May 10

H/t reader squodgy:

“Ha ha ha ha ha ………bureaucratic incompetence and military industrial complex greed makes one useless but very expensive cocktail.”


F-35-Variants-All
The UK considered buying 150 F-35s from the US, but not one plane is combat ready as costs soar

New US fighter jet on course to becoming ‘one of history’s biggest white elephants’ (Independent, May 10, 2015):

A plane so technologically advanced that it would give Britain and the US air superiority in any future conflict and billed as the world’s most advanced stealth fighter jet, could be one of “the biggest white elephants in history”, according to a former defence minister.

And while costs of the F-35 spiral and delays run into years, another commentator has warned that “our skies and seas are vulnerable”.

The aircraft, manufactured by Lockheed Martin, was designed to replace the Harrier jump-jet, which went out of service in 2011. The UK once envisaged ordering 150 F-35s, to be ready by 2012. Three years on, the F-35 is still far from ready to fly in combat and the cost of a single jet has risen from £33m to £87m. The UK has ordered only eight to date. Continue reading »

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Apr 05


04.04.2015

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Mar 14

H/t reader squodgy:

“What a mess…
If the American middle class could see the billions of their taxes being poured into this bottomless pit of incompetence & corruption which results in no more than a 72% overall success target achievement they would surely cry.”


f-35s

SecDef’s Office: F-35 Progress Worse than Feared (Defense Industry Daily, March 13, 2015):

Those expecting the F-35 to meet its operational capabilities in the near-term will not be breathing much easier now that Office of the Secretary of Defense has published its progress report for the F-35 external link. It’s a hot mess. The glass-half-empty analysts over at POGO have their own analysis external link of the report here, which essentially parrots the OSD report, but uses more adjectives and an indignant tone. Continue reading »

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Feb 24

F-35 Joint Strike Fighter

 – Israel Gets Fire Sale Deal on F-35s, Upping Numbers | Germany to Lithuania: No Tanks for You (Defense Industry Daily, Feb 23, 2015):

  • Israel will order another 14 F-35sexternal link for $110 million a piece, including logistical support, training, parts and maintenance, which appears to be a much better price than the U.S. itself has been able to manage. The 14 fighters will join an earlier order of 19 jets. An option to acquire 17 more has been secured, bringing the total to 50, which has been Israel’s goal in fielding two squadrons of 25 fighters each.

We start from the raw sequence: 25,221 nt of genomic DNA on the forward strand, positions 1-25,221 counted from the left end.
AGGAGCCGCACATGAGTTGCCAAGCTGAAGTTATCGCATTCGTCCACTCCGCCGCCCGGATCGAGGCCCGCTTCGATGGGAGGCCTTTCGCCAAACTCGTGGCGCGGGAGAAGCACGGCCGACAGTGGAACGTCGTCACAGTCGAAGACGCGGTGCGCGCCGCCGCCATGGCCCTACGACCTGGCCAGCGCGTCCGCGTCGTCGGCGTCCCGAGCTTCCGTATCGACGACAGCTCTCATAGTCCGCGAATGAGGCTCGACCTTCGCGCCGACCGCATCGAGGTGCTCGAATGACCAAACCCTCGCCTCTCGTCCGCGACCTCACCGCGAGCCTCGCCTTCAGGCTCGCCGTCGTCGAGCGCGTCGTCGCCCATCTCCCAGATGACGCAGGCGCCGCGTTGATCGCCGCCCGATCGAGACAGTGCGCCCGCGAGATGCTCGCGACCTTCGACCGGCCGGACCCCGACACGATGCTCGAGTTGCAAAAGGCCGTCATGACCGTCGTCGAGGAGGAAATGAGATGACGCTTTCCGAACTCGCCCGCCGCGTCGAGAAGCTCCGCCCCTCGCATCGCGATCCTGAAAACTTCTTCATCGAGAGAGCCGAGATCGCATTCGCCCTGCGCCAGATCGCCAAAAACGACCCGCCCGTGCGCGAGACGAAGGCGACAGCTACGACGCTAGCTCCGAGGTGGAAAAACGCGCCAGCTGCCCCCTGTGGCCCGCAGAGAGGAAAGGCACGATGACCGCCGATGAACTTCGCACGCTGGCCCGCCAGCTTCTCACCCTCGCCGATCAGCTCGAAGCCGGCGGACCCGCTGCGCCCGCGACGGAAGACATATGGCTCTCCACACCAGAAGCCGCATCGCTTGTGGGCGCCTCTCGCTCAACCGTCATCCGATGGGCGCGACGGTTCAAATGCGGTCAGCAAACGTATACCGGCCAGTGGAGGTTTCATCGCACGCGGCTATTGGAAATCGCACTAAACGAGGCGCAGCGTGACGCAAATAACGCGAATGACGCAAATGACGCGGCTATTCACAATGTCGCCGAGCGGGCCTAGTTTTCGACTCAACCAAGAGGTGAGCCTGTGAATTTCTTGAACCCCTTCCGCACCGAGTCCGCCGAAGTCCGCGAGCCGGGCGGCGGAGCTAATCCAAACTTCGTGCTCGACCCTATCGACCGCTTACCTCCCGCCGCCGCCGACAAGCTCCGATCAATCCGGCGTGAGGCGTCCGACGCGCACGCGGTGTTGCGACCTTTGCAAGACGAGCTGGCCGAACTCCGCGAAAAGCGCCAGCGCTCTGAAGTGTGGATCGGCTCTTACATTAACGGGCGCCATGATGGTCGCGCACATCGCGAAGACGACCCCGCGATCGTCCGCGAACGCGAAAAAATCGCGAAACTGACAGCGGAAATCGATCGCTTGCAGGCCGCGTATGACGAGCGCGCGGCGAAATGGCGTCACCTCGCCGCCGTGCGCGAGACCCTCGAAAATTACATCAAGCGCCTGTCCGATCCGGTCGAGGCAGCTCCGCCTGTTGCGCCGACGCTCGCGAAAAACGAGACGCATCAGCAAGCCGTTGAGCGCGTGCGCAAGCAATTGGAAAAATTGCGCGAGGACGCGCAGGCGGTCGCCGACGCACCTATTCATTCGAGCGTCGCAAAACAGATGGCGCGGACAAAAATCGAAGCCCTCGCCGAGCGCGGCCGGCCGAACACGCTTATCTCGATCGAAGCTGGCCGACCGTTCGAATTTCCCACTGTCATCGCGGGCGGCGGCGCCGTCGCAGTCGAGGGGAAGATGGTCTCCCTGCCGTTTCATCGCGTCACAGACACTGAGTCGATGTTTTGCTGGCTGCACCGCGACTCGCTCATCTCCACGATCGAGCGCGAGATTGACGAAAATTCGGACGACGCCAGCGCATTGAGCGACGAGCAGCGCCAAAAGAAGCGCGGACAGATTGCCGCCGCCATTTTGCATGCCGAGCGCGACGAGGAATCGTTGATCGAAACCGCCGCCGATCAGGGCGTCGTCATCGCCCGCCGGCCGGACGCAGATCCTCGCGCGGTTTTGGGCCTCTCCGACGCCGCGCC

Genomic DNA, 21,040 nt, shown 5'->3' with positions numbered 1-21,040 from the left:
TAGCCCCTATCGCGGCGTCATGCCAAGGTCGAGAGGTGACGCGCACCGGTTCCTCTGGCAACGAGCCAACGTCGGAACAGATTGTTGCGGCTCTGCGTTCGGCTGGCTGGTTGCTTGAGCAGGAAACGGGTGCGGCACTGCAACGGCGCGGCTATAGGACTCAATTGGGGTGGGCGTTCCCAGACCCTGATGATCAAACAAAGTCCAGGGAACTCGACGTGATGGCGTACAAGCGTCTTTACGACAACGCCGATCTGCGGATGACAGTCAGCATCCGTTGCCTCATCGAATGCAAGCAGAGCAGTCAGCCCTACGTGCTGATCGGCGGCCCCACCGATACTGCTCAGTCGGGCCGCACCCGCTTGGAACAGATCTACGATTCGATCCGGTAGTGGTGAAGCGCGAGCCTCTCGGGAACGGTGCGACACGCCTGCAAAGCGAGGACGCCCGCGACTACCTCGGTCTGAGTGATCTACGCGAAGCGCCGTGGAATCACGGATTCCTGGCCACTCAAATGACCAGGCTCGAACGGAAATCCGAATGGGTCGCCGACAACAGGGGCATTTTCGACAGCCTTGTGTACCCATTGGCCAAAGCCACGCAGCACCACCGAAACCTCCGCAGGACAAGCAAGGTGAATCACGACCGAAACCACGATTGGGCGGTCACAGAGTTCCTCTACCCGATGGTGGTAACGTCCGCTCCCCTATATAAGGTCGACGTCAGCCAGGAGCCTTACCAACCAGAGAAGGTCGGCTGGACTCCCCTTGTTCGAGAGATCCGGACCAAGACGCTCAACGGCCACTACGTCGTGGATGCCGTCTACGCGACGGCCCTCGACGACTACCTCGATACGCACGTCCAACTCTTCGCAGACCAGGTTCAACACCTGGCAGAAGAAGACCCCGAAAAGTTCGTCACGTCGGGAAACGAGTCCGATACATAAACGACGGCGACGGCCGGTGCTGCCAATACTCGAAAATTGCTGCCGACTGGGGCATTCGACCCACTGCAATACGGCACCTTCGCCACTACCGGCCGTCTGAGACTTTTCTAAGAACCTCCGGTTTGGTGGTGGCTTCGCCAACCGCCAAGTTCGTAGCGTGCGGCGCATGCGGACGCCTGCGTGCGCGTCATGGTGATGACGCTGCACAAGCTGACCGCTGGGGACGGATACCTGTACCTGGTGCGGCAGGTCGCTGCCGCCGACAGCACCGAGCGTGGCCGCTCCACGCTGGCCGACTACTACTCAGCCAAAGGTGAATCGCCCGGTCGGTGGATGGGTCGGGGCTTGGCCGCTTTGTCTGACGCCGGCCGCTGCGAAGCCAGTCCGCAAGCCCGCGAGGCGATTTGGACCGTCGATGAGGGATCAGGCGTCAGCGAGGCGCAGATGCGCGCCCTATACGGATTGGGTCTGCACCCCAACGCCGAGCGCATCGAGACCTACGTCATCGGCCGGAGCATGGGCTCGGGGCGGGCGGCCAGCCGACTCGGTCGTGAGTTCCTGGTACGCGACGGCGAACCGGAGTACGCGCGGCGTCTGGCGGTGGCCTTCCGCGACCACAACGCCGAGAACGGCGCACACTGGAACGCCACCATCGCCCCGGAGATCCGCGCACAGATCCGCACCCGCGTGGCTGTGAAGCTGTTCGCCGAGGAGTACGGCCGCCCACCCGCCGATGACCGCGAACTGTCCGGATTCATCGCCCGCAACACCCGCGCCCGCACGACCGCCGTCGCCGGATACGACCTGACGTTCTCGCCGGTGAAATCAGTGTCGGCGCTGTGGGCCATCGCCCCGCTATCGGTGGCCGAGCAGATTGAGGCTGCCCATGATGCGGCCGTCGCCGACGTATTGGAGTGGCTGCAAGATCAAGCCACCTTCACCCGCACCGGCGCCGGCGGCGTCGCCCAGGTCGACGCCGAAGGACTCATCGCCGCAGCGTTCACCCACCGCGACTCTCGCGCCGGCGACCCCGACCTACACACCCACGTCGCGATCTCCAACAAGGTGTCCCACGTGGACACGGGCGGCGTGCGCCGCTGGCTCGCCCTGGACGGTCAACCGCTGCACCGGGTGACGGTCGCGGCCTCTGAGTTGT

• Germany has rejected a request for Boxer tanks from Lithuania, according to Die Weltexternal link (German). The paper cited concerns for Germany’s own preparedness (recently called into question with “rapid reaction” troops found to be operating without rifle barrels during a NATO exercise.)

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Feb 09

f-35s

Bad News for Lockheed’s F-35 Stealth Fighter: This Warplane Has “Serious Deficiencies” (The Motley Fool, Feb 7, 2015)

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Jan 22

Air Force Turns to Supersonic Mercenaries

Air Force Turns to Supersonic Mercenaries (The Daily Best, Jan 20, 2015):

The ‘smallest Air Force in history’ is dealing with more missions than ever. So the flyboys are calling in the military contractors to operate their jets.
The U.S. Air Force fleet of planes and pilots is stretched so thin, the service is considering hiring private military corporations flying supersonic jets to train its fighter jocks in mock air combat.The Air Force is being forced to consider such desperate measures because it doesn’t have enough fighter jets and trained aircrew to fly missions where they would simulate enemy warplanes—also called “red air” in military slang. Continue reading »

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Jan 06

Sukhoi Su-30 Fighter Jet
Russian Sukhoi Su-30 Fighter Jet

The Latest Russian Fighter Jet Blows America’s Away (Russia Insider, Oct 21, 2014):

Outgunned by the Su-30 family of aircraft and suffering critical design flaws, the American F-35 is staring down the barrel of obsolescence – and punching a gaping hole in western air defences.

This article is an excellent read to understand how Russia’s technological level is best in its class in many military sectors, especially with regard to fighter jets.  It originally appeared in Russia & India Report. The SU-30 continues to be the number one choice among global buyers.

Built to be the deadliest hunter killer aircraft of all time, the F-35 has quite literally become the hunted. In every scenario that the F-35 has been wargamed against Su-30 Flankers, the Russian aircraft have emerged winners. America’s newest stealth aircraft – costing $191 million per unit – is riddled with such critical design flaws that it’s likely to get blown away in a shootout with the super-maneuverable Sukhois. Continue reading »

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Jan 02

You can’t make this stuff up!

Related info:

$400 Billion F-35 Joint Strike Fighter Jet ‘10 Years Behind’ Older Jets

More info down below.


F-35 fighter jet

– Computer glitch prevents US’ most advanced F-35 fighter jet from firing until 2019 – report (RT, Jan 1, 2014):

The Pentagon’s fighter jet F-35 may not be fully operational until 2019 due to a newly discovered computer glitch. The $400 billion ultra-sophisticated jet, the most expensive in US history, was expected to enter service in 2015.

F-35 is the fifth generation combat aircraft which is designed in three variations for US Air Force, Navy and Marines to replace out of date aircraft. It was planned to join the Marines in 2015 and Air Force in 2016. Continue reading »

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Dec 27

F-35 Joint Strike Fighter

Newest U.S. Stealth Fighter ‘10 Years Behind’ Older Jets (The Daily Beast, Dec 26, 2014):

America’s $400 billion, top-of-the-line aircraft can’t see the battlefield all that well. Which means it’s actually worse than its predecessors at fighting today’s wars.